New Delhi - An investigation into corruption and betting scandals has exonerated
world cricket chief Narayanaswami Srinivasan, clearing the way for his
comeback as head of the sport in India, a court heard on Monday.
considered the most powerful man in world cricket, was among top
officials probed by a Supreme Court-appointed panel looking into
scandals last year in the lucrative Indian Premier League (IPL).
individual was not involved in match-fixing activities. This individual
was not involved in scuttling investigations into match-fixing," the
panel's report said.
The panel, headed by former judge Mukul
Mudgal, submitted its findings in a sealed envelope to the top court
earlier this month but they were only released on Monday.
report was expected to pave the way for Srinivasan to resume his
position as head of the Board of Control for Cricket in India (BCCI),
which was scheduled to hold elections later this month.
had barred Srinivasan from carrying out his duties as BCCI president
until it delivered its final verdict, although it did not stop him from
heading the International Cricket Council. He was appointed chairman of
the world body in June.
The panel honed in on Srinivasan and three
others including his son-in-law Gurunath Meiyappan, who was the team
principal of the Chennai Super Kings franchise.
cleared of match-fixing but the panel was "unanimous" that he had been
involved in betting activities during the glitzy, scandal-tainted
Twenty20 tournament.Gambling is mostly illegal in India, but betting on cricket matches thrives through networks of underground bookies.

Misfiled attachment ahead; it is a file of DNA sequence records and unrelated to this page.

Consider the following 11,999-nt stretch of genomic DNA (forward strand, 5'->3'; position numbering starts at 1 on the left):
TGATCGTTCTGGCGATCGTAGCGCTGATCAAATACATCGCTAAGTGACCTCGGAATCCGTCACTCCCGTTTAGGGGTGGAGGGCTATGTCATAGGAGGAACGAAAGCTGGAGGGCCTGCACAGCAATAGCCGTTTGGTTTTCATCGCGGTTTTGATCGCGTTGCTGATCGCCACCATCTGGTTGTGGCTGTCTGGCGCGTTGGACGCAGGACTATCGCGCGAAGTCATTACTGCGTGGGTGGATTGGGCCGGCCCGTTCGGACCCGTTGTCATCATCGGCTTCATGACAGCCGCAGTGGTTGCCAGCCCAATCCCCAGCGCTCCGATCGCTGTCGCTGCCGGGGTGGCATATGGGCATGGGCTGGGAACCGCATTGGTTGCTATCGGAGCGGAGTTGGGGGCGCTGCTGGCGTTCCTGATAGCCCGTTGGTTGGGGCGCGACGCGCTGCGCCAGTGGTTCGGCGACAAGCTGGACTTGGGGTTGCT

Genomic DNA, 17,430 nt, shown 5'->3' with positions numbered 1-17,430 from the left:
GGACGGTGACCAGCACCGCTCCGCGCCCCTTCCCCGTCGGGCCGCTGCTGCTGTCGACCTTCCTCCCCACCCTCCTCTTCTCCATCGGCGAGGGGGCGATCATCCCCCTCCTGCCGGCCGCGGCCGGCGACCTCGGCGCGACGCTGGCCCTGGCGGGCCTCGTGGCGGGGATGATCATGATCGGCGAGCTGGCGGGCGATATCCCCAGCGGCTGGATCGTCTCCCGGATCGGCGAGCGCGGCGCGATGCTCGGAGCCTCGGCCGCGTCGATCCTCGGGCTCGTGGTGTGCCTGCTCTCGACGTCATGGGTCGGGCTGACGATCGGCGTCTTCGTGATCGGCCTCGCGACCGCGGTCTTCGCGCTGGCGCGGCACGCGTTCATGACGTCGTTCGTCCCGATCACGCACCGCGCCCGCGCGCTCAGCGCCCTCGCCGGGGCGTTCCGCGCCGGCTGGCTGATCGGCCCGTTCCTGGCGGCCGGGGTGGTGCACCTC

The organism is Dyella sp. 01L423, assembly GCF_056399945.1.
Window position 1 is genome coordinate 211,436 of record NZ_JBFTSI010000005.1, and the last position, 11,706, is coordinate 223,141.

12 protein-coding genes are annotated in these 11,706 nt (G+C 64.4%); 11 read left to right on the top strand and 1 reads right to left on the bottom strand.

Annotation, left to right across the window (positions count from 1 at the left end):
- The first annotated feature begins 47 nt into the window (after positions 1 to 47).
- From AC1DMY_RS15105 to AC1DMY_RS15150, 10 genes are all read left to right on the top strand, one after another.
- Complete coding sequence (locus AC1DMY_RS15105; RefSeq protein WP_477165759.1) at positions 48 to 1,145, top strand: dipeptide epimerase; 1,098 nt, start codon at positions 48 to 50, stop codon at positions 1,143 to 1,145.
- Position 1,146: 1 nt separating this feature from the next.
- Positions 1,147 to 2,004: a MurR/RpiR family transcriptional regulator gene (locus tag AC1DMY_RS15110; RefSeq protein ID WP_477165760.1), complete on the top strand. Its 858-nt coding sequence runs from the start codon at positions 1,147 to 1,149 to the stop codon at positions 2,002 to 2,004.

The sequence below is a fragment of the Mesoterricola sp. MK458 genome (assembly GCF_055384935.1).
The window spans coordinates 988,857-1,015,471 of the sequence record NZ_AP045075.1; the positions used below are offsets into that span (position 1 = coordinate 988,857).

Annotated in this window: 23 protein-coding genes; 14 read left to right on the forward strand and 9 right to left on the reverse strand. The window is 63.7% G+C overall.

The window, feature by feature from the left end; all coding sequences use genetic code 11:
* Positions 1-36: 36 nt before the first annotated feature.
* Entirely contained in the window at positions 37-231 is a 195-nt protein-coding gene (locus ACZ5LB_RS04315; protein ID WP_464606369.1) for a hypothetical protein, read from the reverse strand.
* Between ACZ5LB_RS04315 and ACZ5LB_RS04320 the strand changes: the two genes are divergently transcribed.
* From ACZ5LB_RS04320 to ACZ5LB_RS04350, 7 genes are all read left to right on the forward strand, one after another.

Super Kings are owned by India Cements, whose managing director is
Srinivasan, while the team is captained by India skipper Mahendra Dhoni.
sixth IPL season last year was mired in controversy after police
launched legal proceedings against several IPL officials and cricketers,
including former Test fast bowler Shanthakumaran Sreesanth, for illegal
betting and spot-fixing.
The panel also found that IPL chief
executive Sundar Raman knew a bookmaker's associate and "contacted him
eight times in one season", according to its report released on Monday.
Raman admitted knowing the contact of the bookie, however (he) claimed
to be unaware of his connection with betting activities," the report
There was also "material on record to indicate" that Raj Kundra, owner of the Rajasthan Royals IPL franchise, placed bets.
"The individual was in touch with bookies and he had violated the anti-corruption code," the report concluded.
Verma of the Cricket Association of Bihar, which had petitioned the
court for Srinivasan's removal, maintained despite Monday's report that
he should be sacked and said the affair had tarnished the organisation.
IPL, which began in 2008, features the world's top players signed up
for huge fees by companies and high-profile individuals in a mix of
sport and entertainment.
With its massive TV audiences, India
generates almost 70 percent of the game's revenues and several Test
nations are heavily dependent on its largesse.